The Lockheed L-1011 TriStar was the third widebody passenger jet airliner to reach the marketplace, following the Boeing 747 "jumbo jet" and the Douglas DC-10. The Tri-Star was first designed after American Airlines went to Lockheed and to McDonnell Douglas, asking for a large size, large range airplane to be built for them, but, perhaps ironically, American never flew the Tri-Star, deciding on ordering the DC-10 instead. American wanted a plane that was smaller than the 747's it already owned, but capable of flying to far away places such as London, and their destinations in the Caribbean and Latin America from Dallas and New York.
First flown on November 16, 1970, the twin-aisle TriStar was considered a technological marvel of its day, featuring low noise emissions, great reliability, and efficient operation. Although the TriStar's design schedule closely followed that of its fierce competitor, the DC-10, the DC-10 beat it to market by a year because Rolls-Royce, the maker of the TriStar's RB211 turbofan engines, filed for bankruptcy. The British government would only bail out Rolls-Royce if the U.S. government would guarantee Lockheed's loan. The first TriStar was finally delivered in 1972.
Designed for a maximum seating of 400 passengers, the TriStar utilized a new engine layout: in addition to Rolls-Royce turbofan jet engines on each wing, a third engine was located dorsally below the vertical stabilizer. Manufactured in Lockheed facilities in Palmdale, California, the TriStar faced brisk competition with the Boeing 747 and, even more directly, the Douglas (later McDonnell Douglas) DC-10, which it closely resembled. The TriStar had a better safety record than the DC-10, and Trans World Airlines heralded the TriStar as one of the safest airplanes in the world in some of its promotional literature in the 1980s when concern over the safety record of the DC-10, which was flown by most of its competitors, was at its peak. However, the DC-10 outsold the TriStar nearly two to one, partly because of the TriStar's delayed introduction.
Nevertheless, a number of airlines flew the TriStar, including Aer Lingus, Air Atlanta Icelandic, Air Canada, Air India, Air Lanka, All Nippon Airways, Arrow Air, British Airways, BWIA, Cathay Pacific, Court Line, Delta Airlines, Eastern Airlines, Fine Air, Gulf Air, Hawaiian Airlines, Iberia Airlines (1 example), LTU, National Airlines, Pan Am, Peach Air, PSA, TAP Air Portugal Trans World Airlines, United Airlines (bought over from Pan Am), Royal Jordanian and Saudi Arabian Airlines. TWA withdrew its last TriStar from service in 1997.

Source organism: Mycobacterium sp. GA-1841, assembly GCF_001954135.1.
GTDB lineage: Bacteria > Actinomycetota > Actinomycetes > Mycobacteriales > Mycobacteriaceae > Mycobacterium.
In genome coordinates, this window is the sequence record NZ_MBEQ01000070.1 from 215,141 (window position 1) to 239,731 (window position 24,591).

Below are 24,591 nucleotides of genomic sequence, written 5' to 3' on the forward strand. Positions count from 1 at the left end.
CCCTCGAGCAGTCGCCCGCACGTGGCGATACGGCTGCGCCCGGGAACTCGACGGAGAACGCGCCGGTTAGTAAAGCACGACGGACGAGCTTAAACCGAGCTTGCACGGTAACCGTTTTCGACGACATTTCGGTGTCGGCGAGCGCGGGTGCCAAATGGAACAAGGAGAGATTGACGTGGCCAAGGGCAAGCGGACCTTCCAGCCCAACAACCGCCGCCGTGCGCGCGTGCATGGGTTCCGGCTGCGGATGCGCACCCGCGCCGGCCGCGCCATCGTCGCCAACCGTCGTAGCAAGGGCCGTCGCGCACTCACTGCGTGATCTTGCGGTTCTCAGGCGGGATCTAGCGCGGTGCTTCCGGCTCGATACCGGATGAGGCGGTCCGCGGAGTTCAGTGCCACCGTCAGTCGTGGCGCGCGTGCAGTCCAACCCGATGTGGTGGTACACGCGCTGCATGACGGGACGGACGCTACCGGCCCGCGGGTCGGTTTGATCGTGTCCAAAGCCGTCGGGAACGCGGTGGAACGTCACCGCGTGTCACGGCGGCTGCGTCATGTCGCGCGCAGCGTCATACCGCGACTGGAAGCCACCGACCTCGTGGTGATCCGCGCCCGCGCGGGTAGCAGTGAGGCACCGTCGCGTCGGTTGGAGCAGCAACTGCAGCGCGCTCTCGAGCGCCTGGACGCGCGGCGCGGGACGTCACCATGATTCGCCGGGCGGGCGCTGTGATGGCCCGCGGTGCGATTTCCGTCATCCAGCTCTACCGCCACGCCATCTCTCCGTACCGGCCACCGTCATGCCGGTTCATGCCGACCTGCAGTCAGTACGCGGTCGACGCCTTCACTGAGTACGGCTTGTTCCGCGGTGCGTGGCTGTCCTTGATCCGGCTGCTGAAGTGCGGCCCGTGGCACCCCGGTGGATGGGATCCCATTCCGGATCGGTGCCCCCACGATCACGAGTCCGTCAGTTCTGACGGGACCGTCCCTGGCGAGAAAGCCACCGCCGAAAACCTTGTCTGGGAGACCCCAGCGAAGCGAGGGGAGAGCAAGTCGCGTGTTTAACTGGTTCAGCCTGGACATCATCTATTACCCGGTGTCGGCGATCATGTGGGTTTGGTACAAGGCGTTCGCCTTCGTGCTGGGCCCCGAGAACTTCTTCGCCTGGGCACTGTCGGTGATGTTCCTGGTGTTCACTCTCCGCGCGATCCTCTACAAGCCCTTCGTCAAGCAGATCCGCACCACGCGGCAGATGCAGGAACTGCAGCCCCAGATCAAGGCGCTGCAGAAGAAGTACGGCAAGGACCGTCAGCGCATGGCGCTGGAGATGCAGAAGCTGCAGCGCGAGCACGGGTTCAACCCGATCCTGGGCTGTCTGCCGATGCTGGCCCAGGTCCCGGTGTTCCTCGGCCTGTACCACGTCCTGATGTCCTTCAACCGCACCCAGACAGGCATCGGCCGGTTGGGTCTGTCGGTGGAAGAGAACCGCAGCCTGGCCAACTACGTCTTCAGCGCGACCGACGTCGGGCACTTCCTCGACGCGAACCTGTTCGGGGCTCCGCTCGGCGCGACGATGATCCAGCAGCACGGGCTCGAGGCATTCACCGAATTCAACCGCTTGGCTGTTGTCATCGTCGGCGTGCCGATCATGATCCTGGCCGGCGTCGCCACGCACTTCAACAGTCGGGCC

The Tristar has also been used as a military tanker and cargo aircraft. The British Royal Air Force has nine aircraft of four variants in service at the moment. Two of the aircraft are designated K1's and are pure tankers. Another four are KC1's and can be either tankers or cargo aircraft. Three are pure cargo aircraft, two C2's and a solitary C2A. The C2A differs from the C2's by having military avionics and radios fitted upon its purchase. The RAF's Tristars were bought in the immediate aftermath of the Falklands War to bolster the long range capability of the RAF in the transport and tanker arenas. All of the aircraft serve with No. 216 Squadron, based at RAF Brize Norton.
The aircraft have seen service in three conflicts. Two were deployed to King Khalid International Airport, near Riyadh in Saudi Arabia during the 1991 Gulf War as tankers, with the rest used for transport between the Persian Gulf and UK. The two aircraft deployed received nose art naming them Pinky and Perky! During the 1999 Kosovo War, Tristars deployed to Ancona in Italy, again as tankers, with four aircraft involved. Their most recent wartime role was again over the skys of Iraq. The RAF deployed four Tristars during Operation Telic, to a so far undisclosed location.
The Tristar will remain in service with the RAF until the end of this decade, when it is schedualed to be replaced under the Future Strategic Tanker Aircraft programme.
A longer-range variant of the standard-length L-1011 was developed in the late 1970's. Designated the L-1011-500, the fuselage length was shortened by 14 feet to accommodate higher fuel loads.
Lockheed manufactured a total of 250 TriStars, ceasing production in 1984. Lockheed needed to sell 500 planes to break even. Failing to achieve profitability in the civilian airliner sector, the TriStar was to be Lockheed's last commercial aircraft. Airlines played Douglas and Lockheed off each other, driving the prices of both planes down, and the end result was Douglas' merger with McDonnell and Lockheed's departure from the commercial aircraft business.
The aging L-1011 was still in use by some airlines at the start of the 21st century, and in the late 1990s, NASA performed aerodynamic research on modified L-1011s.
Public domain images from NASA